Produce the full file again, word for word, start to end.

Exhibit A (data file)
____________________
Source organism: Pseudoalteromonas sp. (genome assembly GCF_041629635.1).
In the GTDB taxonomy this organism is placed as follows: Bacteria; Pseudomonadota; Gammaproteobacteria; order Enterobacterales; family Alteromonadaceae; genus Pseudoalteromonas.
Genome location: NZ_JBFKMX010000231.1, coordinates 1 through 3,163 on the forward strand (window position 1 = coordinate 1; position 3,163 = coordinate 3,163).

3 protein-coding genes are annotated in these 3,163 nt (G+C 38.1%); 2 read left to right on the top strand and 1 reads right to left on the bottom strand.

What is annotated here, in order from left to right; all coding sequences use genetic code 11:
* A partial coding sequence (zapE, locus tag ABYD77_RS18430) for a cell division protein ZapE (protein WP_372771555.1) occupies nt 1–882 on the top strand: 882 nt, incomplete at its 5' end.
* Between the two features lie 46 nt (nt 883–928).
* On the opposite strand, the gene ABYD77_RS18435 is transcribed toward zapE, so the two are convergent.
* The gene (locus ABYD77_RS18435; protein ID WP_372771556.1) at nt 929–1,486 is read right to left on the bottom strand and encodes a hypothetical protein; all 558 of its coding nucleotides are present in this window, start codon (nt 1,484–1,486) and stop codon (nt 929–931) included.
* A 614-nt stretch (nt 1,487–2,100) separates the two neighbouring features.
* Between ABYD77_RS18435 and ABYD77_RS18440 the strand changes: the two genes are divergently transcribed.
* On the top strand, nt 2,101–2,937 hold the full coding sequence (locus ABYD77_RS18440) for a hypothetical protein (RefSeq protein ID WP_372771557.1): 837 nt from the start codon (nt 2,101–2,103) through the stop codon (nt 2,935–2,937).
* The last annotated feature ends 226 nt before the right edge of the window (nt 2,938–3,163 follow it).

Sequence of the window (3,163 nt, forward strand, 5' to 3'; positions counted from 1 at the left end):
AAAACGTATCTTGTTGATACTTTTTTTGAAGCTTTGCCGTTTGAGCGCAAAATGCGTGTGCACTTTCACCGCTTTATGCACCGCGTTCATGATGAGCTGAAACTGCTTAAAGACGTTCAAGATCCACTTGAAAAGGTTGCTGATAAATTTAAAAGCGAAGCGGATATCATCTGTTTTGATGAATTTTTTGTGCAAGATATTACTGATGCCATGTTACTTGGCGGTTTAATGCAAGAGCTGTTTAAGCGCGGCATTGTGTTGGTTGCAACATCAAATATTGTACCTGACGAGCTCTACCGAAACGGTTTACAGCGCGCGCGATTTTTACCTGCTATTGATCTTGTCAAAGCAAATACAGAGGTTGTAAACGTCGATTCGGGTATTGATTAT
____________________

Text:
Source organism: Pseudoalteromonas sp. (genome assembly GCF_041629635.1).
In the GTDB taxonomy this organism is placed as follows: Bacteria; Pseudomonadota; Gammaproteobacteria; order Enterobacterales; family Alteromonadaceae; genus Pseudoalteromonas.
Genome location: NZ_JBFKMX010000231.1, coordinates 1 through 3,163 on the forward strand (window position 1 = coordinate 1; position 3,163 = coordinate 3,163).

3 protein-coding genes are annotated in these 3,163 nt (G+C 38.1%); 2 read left to right on the top strand and 1 reads right to left on the bottom strand.

What is annotated here, in order from left to right; all coding sequences use genetic code 11:
* A partial coding sequence (zapE, locus tag ABYD77_RS18430) for a cell division protein ZapE (protein WP_372771555.1) occupies nt 1–882 on the top strand: 882 nt, incomplete at its 5' end.
* Between the two features lie 46 nt (nt 883–928).
* On the opposite strand, the gene ABYD77_RS18435 is transcribed toward zapE, so the two are convergent.
* The gene (locus ABYD77_RS18435; protein ID WP_372771556.1) at nt 929–1,486 is read right to left on the bottom strand and encodes a hypothetical protein; all 558 of its coding nucleotides are present in this window, start codon (nt 1,484–1,486) and stop codon (nt 929–931) included.
* A 614-nt stretch (nt 1,487–2,100) separates the two neighbouring features.
* Between ABYD77_RS18435 and ABYD77_RS18440 the strand changes: the two genes are divergently transcribed.
* On the top strand, nt 2,101–2,937 hold the full coding sequence (locus ABYD77_RS18440) for a hypothetical protein (RefSeq protein ID WP_372771557.1): 837 nt from the start codon (nt 2,101–2,103) through the stop codon (nt 2,935–2,937).
* The last annotated feature ends 226 nt before the right edge of the window (nt 2,938–3,163 follow it).

Sequence of the window (3,163 nt, forward strand, 5' to 3'; positions counted from 1 at the left end):
AAAACGTATCTTGTTGATACTTTTTTTGAAGCTTTGCCGTTTGAGCGCAAAATGCGTGTGCACTTTCACCGCTTTATGCACCGCGTTCATGATGAGCTGAAACTGCTTAAAGACGTTCAAGATCCACTTGAAAAGGTTGCTGATAAATTTAAAAGCGAAGCGGATATCATCTGTTTTGATGAATTTTTTGTGCAAGATATTACTGATGCCATGTTACTTGGCGGTTTAATGCAAGAGCTGTTTAAGCGCGGCATTGTGTTGGTTGCAACATCAAATATTGTACCTGACGAGCTCTACCGAAACGGTTTACAGCGCGCGCGATTTTTACCTGCTATTGATCTTGTCAAAGCAAATACAGAGGTTGTAAACGTCGATTCGGGTATTGATTAT